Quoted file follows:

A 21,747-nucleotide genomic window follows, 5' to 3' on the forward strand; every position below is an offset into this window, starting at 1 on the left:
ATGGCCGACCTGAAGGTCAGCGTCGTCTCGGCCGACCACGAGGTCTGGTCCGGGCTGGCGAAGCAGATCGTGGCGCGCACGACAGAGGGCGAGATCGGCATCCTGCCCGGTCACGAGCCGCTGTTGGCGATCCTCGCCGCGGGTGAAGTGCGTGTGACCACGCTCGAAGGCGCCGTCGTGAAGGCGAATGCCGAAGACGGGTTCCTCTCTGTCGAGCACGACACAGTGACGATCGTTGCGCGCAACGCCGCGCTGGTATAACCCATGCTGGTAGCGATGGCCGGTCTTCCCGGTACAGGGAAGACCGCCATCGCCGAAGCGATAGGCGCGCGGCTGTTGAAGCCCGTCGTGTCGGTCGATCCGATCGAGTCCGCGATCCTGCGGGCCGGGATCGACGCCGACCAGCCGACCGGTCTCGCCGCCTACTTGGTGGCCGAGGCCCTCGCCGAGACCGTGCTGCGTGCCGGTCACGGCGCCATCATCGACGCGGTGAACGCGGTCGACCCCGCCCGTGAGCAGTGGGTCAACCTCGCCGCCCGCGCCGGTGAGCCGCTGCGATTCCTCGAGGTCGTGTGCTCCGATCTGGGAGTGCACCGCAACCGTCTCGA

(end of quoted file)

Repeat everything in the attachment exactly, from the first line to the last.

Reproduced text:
A 21,747-nucleotide genomic window follows, 5' to 3' on the forward strand; every position below is an offset into this window, starting at 1 on the left:
ATGGCCGACCTGAAGGTCAGCGTCGTCTCGGCCGACCACGAGGTCTGGTCCGGGCTGGCGAAGCAGATCGTGGCGCGCACGACAGAGGGCGAGATCGGCATCCTGCCCGGTCACGAGCCGCTGTTGGCGATCCTCGCCGCGGGTGAAGTGCGTGTGACCACGCTCGAAGGCGCCGTCGTGAAGGCGAATGCCGAAGACGGGTTCCTCTCTGTCGAGCACGACACAGTGACGATCGTTGCGCGCAACGCCGCGCTGGTATAACCCATGCTGGTAGCGATGGCCGGTCTTCCCGGTACAGGGAAGACCGCCATCGCCGAAGCGATAGGCGCGCGGCTGTTGAAGCCCGTCGTGTCGGTCGATCCGATCGAGTCCGCGATCCTGCGGGCCGGGATCGACGCCGACCAGCCGACCGGTCTCGCCGCCTACTTGGTGGCCGAGGCCCTCGCCGAGACCGTGCTGCGTGCCGGTCACGGCGCCATCATCGACGCGGTGAACGCGGTCGACCCCGCCCGTGAGCAGTGGGTCAACCTCGCCGCCCGCGCCGGTGAGCCGCTGCGATTCCTCGAGGTCGTGTGCTCCGATCTGGGAGTGCACCGCAACCGTCTCGA